But then it gets even 'better'. In the second paragraph of this article, she describes her observations as to how some parents of neurotypical children in her town will go to great lengths to push their children to the maximum achievement, potentially to the point of destroying something in the child or the parent. She then compares this type of behavior to those parents of autistic children that will go to great lengths to cure their children. Well, regardless of whether there is a cure for autism or not - and that is something parents of autistic children will have to decide for themselves based upon ALL information that is out there and not just the limited information force-fed to the (ignorant?) masses by the CDC, the NIH and the AAP - those of us that so-called 'treat' our children do not do this to get that dream child we thought we were going to get, but to address our children's very real medical problems (like the ones I listed in yesterday's post). And we certainly do not treat these medical problems in a desperate attempt to get the child into that preppy Music School or Tennis Program. I find that 'suggestion' very offensive, and I wonder if anybody would dare to make a similar statement about a parent of a neurotypical child, where the parent is attempting to treat similar health problems with a similar drive.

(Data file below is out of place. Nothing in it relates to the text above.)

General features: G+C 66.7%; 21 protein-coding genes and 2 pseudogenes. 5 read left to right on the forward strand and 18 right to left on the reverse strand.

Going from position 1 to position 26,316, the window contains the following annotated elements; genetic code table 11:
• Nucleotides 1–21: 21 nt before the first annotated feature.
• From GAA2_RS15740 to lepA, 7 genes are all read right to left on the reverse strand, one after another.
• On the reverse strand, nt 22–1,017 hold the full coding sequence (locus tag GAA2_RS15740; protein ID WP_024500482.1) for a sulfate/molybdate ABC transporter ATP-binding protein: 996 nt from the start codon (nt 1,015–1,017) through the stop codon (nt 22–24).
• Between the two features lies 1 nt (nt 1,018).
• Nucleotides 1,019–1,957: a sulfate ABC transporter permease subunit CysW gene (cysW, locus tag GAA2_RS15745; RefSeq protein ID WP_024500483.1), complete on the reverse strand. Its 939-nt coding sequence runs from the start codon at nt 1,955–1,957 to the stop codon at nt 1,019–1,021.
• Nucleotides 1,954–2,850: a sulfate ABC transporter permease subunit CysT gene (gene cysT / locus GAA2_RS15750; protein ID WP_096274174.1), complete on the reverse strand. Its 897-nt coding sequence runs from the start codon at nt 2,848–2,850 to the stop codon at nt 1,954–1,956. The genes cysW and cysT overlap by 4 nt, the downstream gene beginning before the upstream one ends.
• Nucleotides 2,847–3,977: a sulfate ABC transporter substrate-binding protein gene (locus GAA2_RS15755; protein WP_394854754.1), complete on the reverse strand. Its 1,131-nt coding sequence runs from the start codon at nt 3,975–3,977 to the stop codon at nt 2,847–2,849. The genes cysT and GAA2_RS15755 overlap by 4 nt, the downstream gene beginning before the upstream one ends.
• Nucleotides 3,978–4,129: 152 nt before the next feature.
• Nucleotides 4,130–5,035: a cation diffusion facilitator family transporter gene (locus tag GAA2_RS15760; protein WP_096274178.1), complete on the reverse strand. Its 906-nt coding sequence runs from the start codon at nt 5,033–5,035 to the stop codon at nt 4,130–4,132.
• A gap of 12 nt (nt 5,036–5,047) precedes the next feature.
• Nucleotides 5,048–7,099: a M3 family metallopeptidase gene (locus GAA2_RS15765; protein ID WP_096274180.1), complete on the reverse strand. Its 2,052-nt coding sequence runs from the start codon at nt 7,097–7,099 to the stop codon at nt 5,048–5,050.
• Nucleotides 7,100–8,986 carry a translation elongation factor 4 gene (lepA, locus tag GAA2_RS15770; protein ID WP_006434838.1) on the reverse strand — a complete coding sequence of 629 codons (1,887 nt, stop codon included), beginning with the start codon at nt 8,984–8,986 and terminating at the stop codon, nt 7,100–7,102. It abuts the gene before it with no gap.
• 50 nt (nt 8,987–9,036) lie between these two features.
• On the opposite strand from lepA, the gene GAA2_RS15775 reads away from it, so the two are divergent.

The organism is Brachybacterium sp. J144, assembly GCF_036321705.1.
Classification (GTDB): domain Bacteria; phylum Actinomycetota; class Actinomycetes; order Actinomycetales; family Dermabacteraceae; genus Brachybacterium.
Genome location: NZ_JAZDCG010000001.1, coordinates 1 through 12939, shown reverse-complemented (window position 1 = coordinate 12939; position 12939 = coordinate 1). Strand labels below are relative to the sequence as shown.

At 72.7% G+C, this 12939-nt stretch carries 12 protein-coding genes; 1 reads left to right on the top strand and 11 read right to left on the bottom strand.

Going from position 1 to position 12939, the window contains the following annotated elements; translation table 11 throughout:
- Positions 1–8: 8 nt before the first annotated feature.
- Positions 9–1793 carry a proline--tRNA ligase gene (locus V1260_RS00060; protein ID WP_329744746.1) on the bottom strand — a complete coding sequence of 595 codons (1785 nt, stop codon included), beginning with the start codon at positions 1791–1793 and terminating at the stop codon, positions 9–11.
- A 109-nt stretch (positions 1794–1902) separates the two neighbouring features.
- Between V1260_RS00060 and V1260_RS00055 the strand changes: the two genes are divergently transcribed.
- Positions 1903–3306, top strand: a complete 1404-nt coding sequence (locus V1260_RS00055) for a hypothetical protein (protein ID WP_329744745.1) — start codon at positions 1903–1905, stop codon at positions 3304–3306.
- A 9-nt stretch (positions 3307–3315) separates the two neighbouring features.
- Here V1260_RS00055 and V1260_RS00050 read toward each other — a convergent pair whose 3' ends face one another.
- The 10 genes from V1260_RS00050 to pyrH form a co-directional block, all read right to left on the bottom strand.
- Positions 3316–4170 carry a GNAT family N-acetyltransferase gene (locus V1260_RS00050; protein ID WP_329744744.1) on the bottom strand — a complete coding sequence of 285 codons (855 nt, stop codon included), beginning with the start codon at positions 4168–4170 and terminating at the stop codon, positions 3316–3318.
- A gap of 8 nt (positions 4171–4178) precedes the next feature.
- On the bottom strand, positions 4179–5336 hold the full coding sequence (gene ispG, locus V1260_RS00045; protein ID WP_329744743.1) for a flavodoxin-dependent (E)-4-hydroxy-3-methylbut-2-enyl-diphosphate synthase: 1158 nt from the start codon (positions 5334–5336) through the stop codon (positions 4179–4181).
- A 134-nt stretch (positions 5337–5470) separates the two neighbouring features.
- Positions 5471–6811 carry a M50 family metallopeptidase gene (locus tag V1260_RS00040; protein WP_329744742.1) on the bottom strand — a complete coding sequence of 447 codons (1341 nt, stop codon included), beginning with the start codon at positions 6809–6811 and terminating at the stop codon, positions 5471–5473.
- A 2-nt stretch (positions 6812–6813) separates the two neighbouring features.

In the remainder of the article, she gives a very brief account of the trials and tribulations her family went through with her son. I respect her for her openness and honesty, just as I respect the choices that she ended up making for her son. But that's all there is to it - it's HER account of HER experiences and the decisions SHE made for HER son. They hold little bearing on the choices that another parent of another autistic child needs to make. And while the article ends with a very valid plea, that 'the tragedy is not autism, nor is it children who don't achieve external signs of greatness; the tragedy is children who are not allowed the chance to be children', what greatly troubles me is the (unspoken?) implication that those of us that are not satisfied with merely managing the most difficult aspects of autism are not allowing our children the chance to be children. Au contraire - actively treating those conditions that quite frequently directly contribute to our children's most difficult autistic behaviors is ALL ABOUT allowing our children the chance to be children. But it may be that my definition and the writer's definition of what 'allowing our children the chance to be children' entails are fundamentally very different. And the writer is entitled to forming her own definitions based on her particular circumstances, just like I am entitled to forming mine based on my circumstances.